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Fair is fair when it comes to fighting for billion-dollar contracts, right? So, what’s the harm in flying a group of foreign officials to lavish destinations for a weekend of fun and indulgence?
A certain multinational telecommunications company would tell you that it’s not worth the (more than) $1 billion in penalties they had to pay to the SEC and the US Department of Justice, not to mention the requirement to install an independent compliance monitor for at least three years.
Acts of bribery and corruption violate the Foreign Corrupt Practices Act (FCPA), which can pose serious consequences for both individuals and organizations. Regulatory compliance protects your company, employees, and customers to ensure integrity, safety, and ethical behavior. The cost of not having an effective compliance monitoring program can be high.
Let’s look at few of the consequences of FCPA violations:
Fines and Penalties
Both the Department of Justice (DOJ) and the Securities and Exchange Commission (SEC) are responsible for enforcement of the FCPA. Those who violate FCPA regulations can face both criminal and civil penalties. The consequences can be substantial for individual contributors and the associated entities.
For individuals convicted of FCPA violations, penalties can include:
Up to five years in imprisonment
Up to $100,000 in criminal penalties
Up to $10,000 in civil penalties
For entities convicted of FCPA violation, penalties can include:
Up to $2,000,000 in criminal penalties
Up to $10,000 in civil penalties
Entities considered “domestic concerns” can be fined up to $2,000,000.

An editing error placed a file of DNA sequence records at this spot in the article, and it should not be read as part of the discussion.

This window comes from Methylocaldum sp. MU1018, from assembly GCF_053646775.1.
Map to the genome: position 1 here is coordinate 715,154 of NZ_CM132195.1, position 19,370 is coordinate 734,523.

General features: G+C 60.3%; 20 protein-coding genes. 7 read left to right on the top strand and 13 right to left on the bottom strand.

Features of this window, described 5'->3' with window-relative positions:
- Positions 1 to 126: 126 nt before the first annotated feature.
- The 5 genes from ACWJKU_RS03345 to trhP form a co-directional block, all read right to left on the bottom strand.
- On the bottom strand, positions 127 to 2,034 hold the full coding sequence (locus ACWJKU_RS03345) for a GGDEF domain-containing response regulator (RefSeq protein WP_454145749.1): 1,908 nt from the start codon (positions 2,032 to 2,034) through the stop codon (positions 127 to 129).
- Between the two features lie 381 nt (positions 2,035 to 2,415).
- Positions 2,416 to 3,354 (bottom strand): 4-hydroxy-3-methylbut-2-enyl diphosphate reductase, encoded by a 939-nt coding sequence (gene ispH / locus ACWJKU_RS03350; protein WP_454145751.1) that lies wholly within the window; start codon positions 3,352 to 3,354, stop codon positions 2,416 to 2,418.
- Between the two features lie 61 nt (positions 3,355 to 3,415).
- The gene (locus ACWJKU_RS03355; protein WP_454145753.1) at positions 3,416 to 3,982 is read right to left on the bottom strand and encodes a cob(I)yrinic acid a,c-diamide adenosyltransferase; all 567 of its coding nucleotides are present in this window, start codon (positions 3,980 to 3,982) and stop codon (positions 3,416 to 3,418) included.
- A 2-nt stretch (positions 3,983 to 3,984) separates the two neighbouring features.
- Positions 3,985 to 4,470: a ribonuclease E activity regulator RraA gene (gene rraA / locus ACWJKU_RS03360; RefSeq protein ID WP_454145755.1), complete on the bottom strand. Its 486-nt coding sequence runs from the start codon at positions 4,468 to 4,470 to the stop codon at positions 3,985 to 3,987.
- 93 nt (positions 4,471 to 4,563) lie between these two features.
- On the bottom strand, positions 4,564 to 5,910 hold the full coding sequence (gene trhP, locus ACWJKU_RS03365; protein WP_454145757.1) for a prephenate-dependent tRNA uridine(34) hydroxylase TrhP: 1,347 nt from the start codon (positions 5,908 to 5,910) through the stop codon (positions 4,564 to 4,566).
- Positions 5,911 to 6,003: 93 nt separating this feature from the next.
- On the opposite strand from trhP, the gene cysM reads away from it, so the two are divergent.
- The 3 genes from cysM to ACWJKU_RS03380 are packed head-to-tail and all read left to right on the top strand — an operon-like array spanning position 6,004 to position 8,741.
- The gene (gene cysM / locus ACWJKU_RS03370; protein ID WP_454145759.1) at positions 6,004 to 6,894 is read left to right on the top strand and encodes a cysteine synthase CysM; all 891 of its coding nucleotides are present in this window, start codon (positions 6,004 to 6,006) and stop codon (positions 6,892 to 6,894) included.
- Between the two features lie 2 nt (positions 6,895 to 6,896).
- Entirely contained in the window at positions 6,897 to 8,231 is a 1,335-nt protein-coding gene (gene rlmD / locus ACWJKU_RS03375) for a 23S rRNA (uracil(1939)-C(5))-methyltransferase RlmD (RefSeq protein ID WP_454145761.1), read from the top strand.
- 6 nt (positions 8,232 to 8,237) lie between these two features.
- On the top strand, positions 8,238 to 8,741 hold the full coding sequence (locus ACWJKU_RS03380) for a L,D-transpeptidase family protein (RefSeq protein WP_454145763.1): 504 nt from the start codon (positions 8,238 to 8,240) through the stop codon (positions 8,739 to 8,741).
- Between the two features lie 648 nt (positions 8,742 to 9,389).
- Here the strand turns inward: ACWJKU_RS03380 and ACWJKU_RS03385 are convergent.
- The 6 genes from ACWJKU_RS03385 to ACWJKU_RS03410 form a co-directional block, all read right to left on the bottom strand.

Also, if the penalties are considered “willful violations,” i.e., the violation includes false or misleading statements in FCPA-related reporting requirements, there are additional possible penalties.
Individuals can be fined up to $5,000,000 and receive a prison sentence of up to 20 years, while entities can be fined up to $25,000,000.
A company may also be required to forfeit any profits that it received because of the bribery plus interest, and the company may be barred from contracts or other dealings with the U.S. government.1
So far in 2022, there have been four FCPA enforcement actions totaling $865 million in penalties and forfeitures. That pushes all-time FCPA resolutions over $24 billion.
The DOJ expects organizations to diligently monitor expenses
The DOJ expects every institution to monitor expenses for bribery and corruption. As fraud continues to evolve and become harder to detect, organizations can no longer depend on manual monitoring efforts to protect them from potential FCPA violations. Using preventive controls such as preapprovals for expenses over a certain threshold, or detective controls such as requiring the review and approval of expense reports, remains an essential component of compliance programs.
Compliance isn’t just a cost – it is a commitment
Compliance must be an integrated part of your business investment strategy. Today, this requires the use of robust AI powered technology. Implementing a solution that provides automation, continuous monitoring, and advanced analytics to identify and stop potential issues quickly is not only essential, it’s priceless.